This week I got talk with the undeniably flagrant Akaash Singh. The outspoken comedian has been lighting up the stage and the podcast world with his hot takes, outsider perspective, and crowd work for a while now. The buzz has now officially climaxed into his new special, Bring Back Apu, which will be available on YouTube on February 2 — the same weekend you can catch him performing at Richmond’s own Sandman Comedy Club.
We talked about his new standup special, the importance of his culture as a second-generation Indian, and navigating the Flagrant 2 podcast through a pandemic. Here’s our converstion:
Gabe: First thing’s first. You have a new special, Bring Back Apu, coming out February 2nd. Is this the first one?
Akaash: Yeah. This is the first one I put out. It’s very close to my heart.
Gabe: Awesome. Start from the beginning. How’d you put it together? How far back does the material go?
Akaash: The material goes a few years back. I’m not exactly sure, but these are thoughts I’ve had for years. And then it takes a while to come up with the idea of a special and what you want a special to be themed around. Before COVID, I had this idea. I knew I wanted these jokes to be in there, but I thought ‘I want to make a special themed specifically around this idea of what privilege is and what’s real privilege, what’s not privilege, etc.’ Obviously I didn’t get to do any comedy for about a year because of COVID. So, once comedy opened back up, I got my legs back underneath me. As I was working through it, I was like “These are the jokes and this is what it needs to be.” I had not lost the passion for this idea.
Gabe: On the podcast, you mention that this special is for “you, for your fans, but most of all for your people.” Can you tell me about that?
Akaash: I think in general I always was cognizant that you never saw anybody that looked like me on TV. That’s something I always wish I saw, and then once I started seeing it, or once I started thinking that maybe I could be that, I was very confident in the fact that whether you like it or not, people are going to be looking at you as some kind of role model. I’m not saying I’m anybody that anybody needs to follow but I want to try to conduct myself as somebody who at least is conscious of the fact that people will do it. Does that make sense?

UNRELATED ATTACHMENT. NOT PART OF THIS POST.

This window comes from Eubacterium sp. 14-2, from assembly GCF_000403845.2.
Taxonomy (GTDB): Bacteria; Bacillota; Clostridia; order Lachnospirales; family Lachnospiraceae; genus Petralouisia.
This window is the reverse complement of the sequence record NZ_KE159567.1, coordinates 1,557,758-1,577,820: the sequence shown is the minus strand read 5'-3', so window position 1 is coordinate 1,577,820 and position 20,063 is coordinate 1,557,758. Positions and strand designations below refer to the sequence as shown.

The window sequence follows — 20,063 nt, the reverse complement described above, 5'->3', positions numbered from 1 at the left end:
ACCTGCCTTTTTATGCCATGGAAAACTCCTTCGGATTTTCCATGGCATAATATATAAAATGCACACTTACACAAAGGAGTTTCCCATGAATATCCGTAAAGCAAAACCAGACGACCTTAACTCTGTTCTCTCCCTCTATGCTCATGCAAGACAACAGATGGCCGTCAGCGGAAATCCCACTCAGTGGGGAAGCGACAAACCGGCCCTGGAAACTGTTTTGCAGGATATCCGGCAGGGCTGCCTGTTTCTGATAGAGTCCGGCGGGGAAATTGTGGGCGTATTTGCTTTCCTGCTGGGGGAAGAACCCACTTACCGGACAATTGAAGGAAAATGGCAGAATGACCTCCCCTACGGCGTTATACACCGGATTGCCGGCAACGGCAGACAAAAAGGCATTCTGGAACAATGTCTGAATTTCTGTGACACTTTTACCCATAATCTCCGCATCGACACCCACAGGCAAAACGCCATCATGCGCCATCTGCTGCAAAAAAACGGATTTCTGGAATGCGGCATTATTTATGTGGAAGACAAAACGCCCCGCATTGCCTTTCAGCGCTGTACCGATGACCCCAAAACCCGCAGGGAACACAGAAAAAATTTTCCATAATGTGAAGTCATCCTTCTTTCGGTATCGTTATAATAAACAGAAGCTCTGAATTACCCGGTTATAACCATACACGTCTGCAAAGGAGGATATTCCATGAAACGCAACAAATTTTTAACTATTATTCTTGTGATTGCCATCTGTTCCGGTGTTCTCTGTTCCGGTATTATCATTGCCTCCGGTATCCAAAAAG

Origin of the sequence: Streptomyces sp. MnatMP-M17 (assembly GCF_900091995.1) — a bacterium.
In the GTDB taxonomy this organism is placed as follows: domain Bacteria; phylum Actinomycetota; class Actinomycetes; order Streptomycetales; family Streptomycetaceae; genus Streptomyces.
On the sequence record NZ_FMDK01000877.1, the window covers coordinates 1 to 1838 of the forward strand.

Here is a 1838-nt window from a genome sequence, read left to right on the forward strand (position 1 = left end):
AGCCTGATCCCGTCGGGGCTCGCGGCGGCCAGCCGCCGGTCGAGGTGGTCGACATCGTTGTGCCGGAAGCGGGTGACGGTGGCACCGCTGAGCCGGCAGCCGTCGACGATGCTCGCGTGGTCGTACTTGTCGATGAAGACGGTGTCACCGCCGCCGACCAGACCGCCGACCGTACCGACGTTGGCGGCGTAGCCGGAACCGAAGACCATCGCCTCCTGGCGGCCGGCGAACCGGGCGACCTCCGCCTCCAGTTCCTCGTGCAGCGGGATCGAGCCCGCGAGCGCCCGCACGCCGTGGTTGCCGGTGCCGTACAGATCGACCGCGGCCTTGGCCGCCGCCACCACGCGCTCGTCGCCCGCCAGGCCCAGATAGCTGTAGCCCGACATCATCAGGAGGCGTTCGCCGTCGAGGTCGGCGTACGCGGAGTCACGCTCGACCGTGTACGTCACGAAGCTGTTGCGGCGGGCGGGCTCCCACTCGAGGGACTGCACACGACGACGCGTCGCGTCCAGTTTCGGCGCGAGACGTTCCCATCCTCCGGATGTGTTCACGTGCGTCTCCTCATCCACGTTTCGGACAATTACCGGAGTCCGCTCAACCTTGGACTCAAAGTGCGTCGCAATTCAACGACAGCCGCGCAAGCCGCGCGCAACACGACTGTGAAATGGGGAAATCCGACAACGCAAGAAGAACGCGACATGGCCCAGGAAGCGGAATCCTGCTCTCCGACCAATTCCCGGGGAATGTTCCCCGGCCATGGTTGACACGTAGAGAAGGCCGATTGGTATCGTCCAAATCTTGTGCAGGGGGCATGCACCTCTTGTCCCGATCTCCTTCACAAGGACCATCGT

Akaash: I’m not saying anybody needs to be like me, but I understand there are some people who are foolish enough to think I’m worth following. I want to live a certain way that I can walk away from being like, “Okay, I tried to leave a light that I can be proud of,” and hopefully that left some kind of example for anybody who might want to take it. So, when I say “my people,” I am speaking to the Indian kids growing up who are looking at TV. Even though there’s more of us on TV, there’s still not that many. It’s still not that many who represented and are proud to be that — or their idea of pride to me is warped. Their idea [of] the pride seems to be, “I’m fully assimilated,” to the point that maybe I’ve even lost a lot of my own identity, and that seems like a win. I don’t necessarily feel that way. I think it’s great and you should assimilate, but also understand who you are and where you’re from.